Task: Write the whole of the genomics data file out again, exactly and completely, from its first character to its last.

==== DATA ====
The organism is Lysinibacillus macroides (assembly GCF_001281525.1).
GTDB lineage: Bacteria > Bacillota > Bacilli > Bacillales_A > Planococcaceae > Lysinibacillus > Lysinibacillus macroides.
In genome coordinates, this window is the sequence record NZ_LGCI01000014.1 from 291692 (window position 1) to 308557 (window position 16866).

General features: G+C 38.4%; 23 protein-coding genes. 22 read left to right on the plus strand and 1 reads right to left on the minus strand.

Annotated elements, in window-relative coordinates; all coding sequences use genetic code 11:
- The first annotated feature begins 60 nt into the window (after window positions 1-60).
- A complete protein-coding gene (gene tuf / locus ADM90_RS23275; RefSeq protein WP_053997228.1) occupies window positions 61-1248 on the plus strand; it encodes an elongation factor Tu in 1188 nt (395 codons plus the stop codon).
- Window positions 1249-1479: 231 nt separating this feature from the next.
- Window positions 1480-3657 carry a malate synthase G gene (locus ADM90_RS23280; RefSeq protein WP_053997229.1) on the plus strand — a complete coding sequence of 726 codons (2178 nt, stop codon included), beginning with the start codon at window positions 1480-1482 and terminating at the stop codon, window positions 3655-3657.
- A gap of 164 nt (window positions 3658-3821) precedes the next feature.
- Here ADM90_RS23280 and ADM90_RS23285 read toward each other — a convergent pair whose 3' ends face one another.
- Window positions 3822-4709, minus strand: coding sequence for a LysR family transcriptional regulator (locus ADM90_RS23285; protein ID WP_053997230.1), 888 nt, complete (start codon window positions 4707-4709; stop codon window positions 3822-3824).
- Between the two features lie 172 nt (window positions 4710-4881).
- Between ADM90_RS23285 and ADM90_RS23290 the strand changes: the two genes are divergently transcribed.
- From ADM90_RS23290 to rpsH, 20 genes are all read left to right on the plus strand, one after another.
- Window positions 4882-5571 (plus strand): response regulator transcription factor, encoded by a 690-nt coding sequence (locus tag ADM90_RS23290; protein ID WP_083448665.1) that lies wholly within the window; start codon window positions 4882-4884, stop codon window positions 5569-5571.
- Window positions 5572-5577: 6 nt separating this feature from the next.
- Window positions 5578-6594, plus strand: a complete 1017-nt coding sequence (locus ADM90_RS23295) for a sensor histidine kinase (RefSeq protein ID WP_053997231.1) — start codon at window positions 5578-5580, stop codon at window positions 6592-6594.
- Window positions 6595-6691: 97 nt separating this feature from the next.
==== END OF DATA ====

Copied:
The organism is Lysinibacillus macroides (assembly GCF_001281525.1).
GTDB lineage: Bacteria > Bacillota > Bacilli > Bacillales_A > Planococcaceae > Lysinibacillus > Lysinibacillus macroides.
In genome coordinates, this window is the sequence record NZ_LGCI01000014.1 from 291692 (window position 1) to 308557 (window position 16866).

General features: G+C 38.4%; 23 protein-coding genes. 22 read left to right on the plus strand and 1 reads right to left on the minus strand.

Annotated elements, in window-relative coordinates; all coding sequences use genetic code 11:
- The first annotated feature begins 60 nt into the window (after window positions 1-60).
- A complete protein-coding gene (gene tuf / locus ADM90_RS23275; RefSeq protein WP_053997228.1) occupies window positions 61-1248 on the plus strand; it encodes an elongation factor Tu in 1188 nt (395 codons plus the stop codon).
- Window positions 1249-1479: 231 nt separating this feature from the next.
- Window positions 1480-3657 carry a malate synthase G gene (locus ADM90_RS23280; RefSeq protein WP_053997229.1) on the plus strand — a complete coding sequence of 726 codons (2178 nt, stop codon included), beginning with the start codon at window positions 1480-1482 and terminating at the stop codon, window positions 3655-3657.
- A gap of 164 nt (window positions 3658-3821) precedes the next feature.
- Here ADM90_RS23280 and ADM90_RS23285 read toward each other — a convergent pair whose 3' ends face one another.
- Window positions 3822-4709, minus strand: coding sequence for a LysR family transcriptional regulator (locus ADM90_RS23285; protein ID WP_053997230.1), 888 nt, complete (start codon window positions 4707-4709; stop codon window positions 3822-3824).
- Between the two features lie 172 nt (window positions 4710-4881).
- Between ADM90_RS23285 and ADM90_RS23290 the strand changes: the two genes are divergently transcribed.
- From ADM90_RS23290 to rpsH, 20 genes are all read left to right on the plus strand, one after another.
- Window positions 4882-5571 (plus strand): response regulator transcription factor, encoded by a 690-nt coding sequence (locus tag ADM90_RS23290; protein ID WP_083448665.1) that lies wholly within the window; start codon window positions 4882-4884, stop codon window positions 5569-5571.
- Window positions 5572-5577: 6 nt separating this feature from the next.
- Window positions 5578-6594, plus strand: a complete 1017-nt coding sequence (locus ADM90_RS23295) for a sensor histidine kinase (RefSeq protein ID WP_053997231.1) — start codon at window positions 5578-5580, stop codon at window positions 6592-6594.
- Window positions 6595-6691: 97 nt separating this feature from the next.